By Brian Eager, Chief Executive Officer of TowerStone Leadership Centre

For many, this time last year this was a period of immense stress as we attempted to come to terms with coping and functioning during a global pandemic. What initially began as three weeks of hard lockdown soon transitioned into many months. The unfortunate reality is that it is far from over. The term ‘the new normal’ has been bandied about for so long, that it is no longer ‘new’.


Life, as we ‘knew’ it, has irrevocably changed. And the end is not in sight. The impact on business and various hard-hit industries is well documented, together with the social, economic and psychological impact. As we make our way towards the middle of 2021 does business, once again, need to rethink its approach as this pandemic continues?


Measures that were hastily put in place, such as remote working, virtual meetings and often longer working hours, to name but a few, are some of the changes that have enabled businesses to stay afloat, and are now embedded as standard working routines. Give the extreme jolt to our comfort zones, what is needed to move ahead through the uncertainty and find renewed energy and wellbeing?


Knowing how to adjust

We all know the wisdom of the famous saying often attributed to Einstein: “The definition of insanity is doing the same thing over and over again and expecting different results.” We are all inherently resistant to change – even when we know the benefits. And yet, as the famous Greek philosopher Heraclitus said, “change is the only constant in life”.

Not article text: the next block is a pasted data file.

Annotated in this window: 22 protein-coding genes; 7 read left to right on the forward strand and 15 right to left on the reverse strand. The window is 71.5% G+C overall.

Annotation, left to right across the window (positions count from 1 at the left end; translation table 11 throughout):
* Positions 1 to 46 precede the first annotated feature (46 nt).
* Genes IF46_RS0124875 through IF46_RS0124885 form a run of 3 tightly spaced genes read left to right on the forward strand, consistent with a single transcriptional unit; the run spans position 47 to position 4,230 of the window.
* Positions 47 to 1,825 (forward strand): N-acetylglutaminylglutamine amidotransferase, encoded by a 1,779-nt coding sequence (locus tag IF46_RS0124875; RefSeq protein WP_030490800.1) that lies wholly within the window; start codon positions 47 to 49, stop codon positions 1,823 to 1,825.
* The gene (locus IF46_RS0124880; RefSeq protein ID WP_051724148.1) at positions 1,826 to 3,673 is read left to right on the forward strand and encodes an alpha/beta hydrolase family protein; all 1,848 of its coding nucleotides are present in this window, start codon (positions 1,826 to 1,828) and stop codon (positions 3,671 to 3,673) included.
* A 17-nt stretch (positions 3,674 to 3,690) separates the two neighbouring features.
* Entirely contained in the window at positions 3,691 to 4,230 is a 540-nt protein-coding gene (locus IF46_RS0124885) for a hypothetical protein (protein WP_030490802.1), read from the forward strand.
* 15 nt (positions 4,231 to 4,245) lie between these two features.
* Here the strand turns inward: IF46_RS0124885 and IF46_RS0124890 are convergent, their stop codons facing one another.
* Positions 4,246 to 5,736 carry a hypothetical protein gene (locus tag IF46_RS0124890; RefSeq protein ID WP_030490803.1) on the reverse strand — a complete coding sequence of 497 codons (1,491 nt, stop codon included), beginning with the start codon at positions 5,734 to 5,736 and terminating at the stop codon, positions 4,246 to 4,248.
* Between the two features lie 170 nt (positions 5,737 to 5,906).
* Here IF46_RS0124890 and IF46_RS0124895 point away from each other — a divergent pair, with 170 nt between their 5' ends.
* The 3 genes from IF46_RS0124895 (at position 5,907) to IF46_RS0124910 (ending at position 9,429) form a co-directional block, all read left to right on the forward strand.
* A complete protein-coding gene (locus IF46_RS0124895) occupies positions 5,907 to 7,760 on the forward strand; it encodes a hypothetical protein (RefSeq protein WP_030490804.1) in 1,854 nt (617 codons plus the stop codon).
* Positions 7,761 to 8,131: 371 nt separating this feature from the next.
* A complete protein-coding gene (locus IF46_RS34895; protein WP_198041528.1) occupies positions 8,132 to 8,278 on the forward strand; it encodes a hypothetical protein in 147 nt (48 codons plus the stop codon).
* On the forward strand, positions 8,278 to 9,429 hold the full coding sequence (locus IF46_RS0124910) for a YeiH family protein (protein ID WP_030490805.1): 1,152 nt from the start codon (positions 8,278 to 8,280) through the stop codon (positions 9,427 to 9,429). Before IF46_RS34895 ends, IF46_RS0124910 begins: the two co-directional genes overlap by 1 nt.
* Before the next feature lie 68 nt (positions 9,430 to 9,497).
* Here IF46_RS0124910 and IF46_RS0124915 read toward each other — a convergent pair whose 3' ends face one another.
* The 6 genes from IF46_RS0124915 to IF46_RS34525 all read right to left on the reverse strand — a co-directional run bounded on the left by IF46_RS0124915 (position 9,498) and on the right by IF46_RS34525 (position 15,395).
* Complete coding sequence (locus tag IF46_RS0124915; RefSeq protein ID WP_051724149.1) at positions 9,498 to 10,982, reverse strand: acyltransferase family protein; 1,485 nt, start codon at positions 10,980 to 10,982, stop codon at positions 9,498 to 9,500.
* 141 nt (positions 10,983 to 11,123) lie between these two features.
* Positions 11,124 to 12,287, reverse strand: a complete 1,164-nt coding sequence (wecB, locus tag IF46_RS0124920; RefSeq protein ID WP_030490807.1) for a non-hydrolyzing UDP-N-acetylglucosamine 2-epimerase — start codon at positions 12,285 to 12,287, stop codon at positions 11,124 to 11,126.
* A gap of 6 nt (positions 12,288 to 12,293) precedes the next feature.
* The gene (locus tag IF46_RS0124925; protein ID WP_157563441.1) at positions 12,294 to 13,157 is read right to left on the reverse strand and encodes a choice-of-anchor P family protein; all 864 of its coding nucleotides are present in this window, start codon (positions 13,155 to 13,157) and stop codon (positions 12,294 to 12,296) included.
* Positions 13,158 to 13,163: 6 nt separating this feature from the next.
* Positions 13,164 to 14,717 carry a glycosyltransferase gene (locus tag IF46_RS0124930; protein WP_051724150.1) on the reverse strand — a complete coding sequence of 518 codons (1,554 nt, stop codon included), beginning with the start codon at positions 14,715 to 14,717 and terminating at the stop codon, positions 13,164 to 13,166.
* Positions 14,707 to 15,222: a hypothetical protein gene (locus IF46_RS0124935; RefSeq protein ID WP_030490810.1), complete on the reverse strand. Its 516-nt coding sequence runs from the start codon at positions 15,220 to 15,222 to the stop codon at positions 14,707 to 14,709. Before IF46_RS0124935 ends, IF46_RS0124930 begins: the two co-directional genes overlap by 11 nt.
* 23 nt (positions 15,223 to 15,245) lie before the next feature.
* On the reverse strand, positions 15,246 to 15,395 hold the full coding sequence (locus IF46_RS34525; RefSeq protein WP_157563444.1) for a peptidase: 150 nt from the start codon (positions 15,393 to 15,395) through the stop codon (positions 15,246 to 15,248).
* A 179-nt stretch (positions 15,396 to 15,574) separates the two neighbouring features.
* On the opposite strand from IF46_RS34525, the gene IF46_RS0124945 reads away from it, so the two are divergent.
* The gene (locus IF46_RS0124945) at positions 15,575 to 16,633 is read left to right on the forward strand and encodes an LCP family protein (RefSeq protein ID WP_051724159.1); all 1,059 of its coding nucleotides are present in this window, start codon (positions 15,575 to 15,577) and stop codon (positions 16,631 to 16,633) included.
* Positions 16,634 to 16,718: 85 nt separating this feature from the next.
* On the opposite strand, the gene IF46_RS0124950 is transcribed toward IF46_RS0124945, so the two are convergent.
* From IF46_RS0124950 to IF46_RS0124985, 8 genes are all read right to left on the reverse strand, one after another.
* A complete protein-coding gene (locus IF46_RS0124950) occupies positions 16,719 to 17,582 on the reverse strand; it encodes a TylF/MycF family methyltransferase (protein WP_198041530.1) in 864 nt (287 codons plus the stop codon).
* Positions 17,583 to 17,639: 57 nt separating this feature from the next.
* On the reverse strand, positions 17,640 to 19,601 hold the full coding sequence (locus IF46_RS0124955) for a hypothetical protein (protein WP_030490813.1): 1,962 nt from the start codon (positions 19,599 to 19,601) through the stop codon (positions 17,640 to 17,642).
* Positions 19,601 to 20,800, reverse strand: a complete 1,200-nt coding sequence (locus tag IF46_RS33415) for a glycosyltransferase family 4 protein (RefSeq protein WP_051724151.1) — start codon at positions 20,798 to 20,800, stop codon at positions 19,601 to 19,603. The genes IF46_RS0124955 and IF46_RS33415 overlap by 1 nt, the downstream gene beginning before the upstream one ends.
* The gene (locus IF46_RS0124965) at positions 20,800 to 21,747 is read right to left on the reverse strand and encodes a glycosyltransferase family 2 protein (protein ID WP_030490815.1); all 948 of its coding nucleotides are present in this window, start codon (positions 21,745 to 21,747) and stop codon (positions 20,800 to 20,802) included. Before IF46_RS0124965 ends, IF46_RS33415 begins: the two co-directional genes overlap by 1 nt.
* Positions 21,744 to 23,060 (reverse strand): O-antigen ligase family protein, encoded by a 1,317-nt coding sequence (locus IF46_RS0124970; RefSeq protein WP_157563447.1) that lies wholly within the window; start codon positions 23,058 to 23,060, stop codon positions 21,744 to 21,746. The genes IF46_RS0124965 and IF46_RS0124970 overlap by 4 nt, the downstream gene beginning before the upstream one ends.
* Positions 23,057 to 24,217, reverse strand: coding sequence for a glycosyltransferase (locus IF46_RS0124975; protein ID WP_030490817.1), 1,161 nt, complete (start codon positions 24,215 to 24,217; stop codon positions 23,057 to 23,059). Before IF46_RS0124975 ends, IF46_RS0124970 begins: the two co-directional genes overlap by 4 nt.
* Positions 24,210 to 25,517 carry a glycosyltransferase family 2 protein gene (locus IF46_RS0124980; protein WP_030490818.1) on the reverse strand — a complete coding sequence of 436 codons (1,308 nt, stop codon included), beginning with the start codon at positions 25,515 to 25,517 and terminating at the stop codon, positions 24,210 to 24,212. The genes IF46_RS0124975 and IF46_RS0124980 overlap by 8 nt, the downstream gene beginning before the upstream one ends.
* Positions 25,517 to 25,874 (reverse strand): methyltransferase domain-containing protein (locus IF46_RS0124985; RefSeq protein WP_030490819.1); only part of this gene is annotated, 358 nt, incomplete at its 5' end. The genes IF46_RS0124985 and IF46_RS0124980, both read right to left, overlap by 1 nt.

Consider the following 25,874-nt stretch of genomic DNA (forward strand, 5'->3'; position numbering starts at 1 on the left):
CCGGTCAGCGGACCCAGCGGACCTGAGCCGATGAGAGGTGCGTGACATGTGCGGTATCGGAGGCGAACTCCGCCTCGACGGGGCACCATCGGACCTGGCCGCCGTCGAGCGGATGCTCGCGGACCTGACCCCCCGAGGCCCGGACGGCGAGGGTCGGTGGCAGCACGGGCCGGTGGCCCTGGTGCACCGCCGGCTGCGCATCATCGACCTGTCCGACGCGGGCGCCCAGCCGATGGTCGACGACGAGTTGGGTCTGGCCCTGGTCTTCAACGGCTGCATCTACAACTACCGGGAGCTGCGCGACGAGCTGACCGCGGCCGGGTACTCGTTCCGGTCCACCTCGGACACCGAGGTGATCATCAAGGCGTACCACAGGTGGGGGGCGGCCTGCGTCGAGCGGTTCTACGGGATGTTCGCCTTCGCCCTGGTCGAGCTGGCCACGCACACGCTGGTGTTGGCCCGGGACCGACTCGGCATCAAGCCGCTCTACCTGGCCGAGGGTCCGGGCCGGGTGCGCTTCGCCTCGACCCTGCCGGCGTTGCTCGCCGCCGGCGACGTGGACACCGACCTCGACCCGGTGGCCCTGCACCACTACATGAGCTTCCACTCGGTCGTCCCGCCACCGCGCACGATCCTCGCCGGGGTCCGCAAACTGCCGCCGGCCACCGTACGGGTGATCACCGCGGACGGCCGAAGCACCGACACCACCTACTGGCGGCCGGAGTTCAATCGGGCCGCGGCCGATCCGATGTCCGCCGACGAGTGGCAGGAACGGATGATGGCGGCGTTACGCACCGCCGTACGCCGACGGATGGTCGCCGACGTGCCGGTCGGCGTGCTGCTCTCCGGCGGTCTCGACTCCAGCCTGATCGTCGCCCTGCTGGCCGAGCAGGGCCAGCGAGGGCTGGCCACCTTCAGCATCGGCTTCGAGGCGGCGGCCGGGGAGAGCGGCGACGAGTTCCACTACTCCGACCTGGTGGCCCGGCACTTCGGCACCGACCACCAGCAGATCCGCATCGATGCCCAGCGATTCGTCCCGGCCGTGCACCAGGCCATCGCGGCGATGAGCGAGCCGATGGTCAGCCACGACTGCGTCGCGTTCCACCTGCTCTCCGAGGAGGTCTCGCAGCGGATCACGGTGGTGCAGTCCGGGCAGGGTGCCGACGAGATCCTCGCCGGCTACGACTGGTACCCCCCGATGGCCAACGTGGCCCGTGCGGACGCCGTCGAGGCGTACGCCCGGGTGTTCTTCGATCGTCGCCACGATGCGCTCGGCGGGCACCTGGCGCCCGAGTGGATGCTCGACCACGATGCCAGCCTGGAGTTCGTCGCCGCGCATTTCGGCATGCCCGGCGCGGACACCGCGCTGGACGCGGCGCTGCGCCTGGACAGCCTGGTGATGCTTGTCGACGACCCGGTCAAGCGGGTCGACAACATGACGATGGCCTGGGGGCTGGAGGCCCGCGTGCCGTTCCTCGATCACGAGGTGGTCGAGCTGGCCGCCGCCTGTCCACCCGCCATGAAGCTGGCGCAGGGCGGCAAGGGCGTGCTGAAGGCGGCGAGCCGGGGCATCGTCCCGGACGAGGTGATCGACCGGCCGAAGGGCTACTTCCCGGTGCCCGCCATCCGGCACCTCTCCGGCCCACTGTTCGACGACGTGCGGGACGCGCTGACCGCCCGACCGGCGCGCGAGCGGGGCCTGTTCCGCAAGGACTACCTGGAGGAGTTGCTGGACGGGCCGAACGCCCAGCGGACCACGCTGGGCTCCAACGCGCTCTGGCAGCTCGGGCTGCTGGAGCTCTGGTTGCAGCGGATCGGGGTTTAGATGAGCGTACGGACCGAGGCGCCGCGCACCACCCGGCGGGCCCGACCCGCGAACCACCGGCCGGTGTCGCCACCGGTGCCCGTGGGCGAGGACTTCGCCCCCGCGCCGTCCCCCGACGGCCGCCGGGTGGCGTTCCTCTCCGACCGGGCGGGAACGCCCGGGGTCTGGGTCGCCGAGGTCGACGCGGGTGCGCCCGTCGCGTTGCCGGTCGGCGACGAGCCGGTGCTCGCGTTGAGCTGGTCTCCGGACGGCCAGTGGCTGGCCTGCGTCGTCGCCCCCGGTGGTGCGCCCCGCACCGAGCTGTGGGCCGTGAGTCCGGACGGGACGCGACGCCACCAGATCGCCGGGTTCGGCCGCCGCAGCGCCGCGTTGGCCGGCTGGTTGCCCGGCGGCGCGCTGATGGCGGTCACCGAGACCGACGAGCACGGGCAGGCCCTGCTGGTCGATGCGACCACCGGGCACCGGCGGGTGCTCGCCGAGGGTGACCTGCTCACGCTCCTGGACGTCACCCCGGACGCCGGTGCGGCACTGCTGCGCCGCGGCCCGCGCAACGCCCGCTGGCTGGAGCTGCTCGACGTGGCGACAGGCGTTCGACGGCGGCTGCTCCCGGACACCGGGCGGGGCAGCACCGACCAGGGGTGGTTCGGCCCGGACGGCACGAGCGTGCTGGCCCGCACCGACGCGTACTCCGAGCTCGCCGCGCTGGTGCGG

Whilst so many have embraced different and ‘new’ ways of being, the pressure remains not only to evolve, but to constantly be alert and ready to implement any additional measures needed.


After the disruption of 2020, employers had to cope with the uncertainties of the business world while simultaneously dealing with the challenges of COVID-19. In a disrupted workplace, we must use the knowledge gained in 2020 to inform how we keep our people aligned, engaged and empowered, given the new remote work habits we have largely adopted.


If the pandemic has taught us anything, it is that adaptation is necessary for our survival, whether for the individual, our families or our businesses. Checking in with your employees, clarifying outputs for remote workers, upskilling and reskilling, and leadership coaching are important, necessary leadership behaviours to grow your employees in times of change. The key to business survival and employee development will rest on staying up to date and having a flexible and agile mindset. One of our core responsibilities as leaders is to nurture our teams so they are prepared and empowered for whatever challenges will cross their path.


Being positive, mindful and keeping the bigger picture in mind

When adapting to change, in the words of Peter Drucker, “The greatest danger in times of turbulence is not the turbulence itself; but to act with yesterday’s logic.”


Moving forward requires a constant awareness and openness to the knowledge that our world will likely continue to shift and morph over the coming months; in ways we cannot possibly predict.


And we need to acknowledge that with this comes increased anxiety levels – for ourselves and our team. Just think about the anxiety that this unknown future has sparked in you personally. The world was already changing at an alarming pace, but it has accelerated significantly and there are very few things that we can be certain about right now.


Do not be tempted to tiptoe around tough issues. Be honest and say what needs to be said so that people, in this case particularly employees or team members, at least know what to expect from you. Be clear in your communication, always helping to provide clarity and, in that, a measure of calm in turbulent times.


Continue to celebrate both small and big successes, creating a positive environment in which team members can continue to flourish and grow.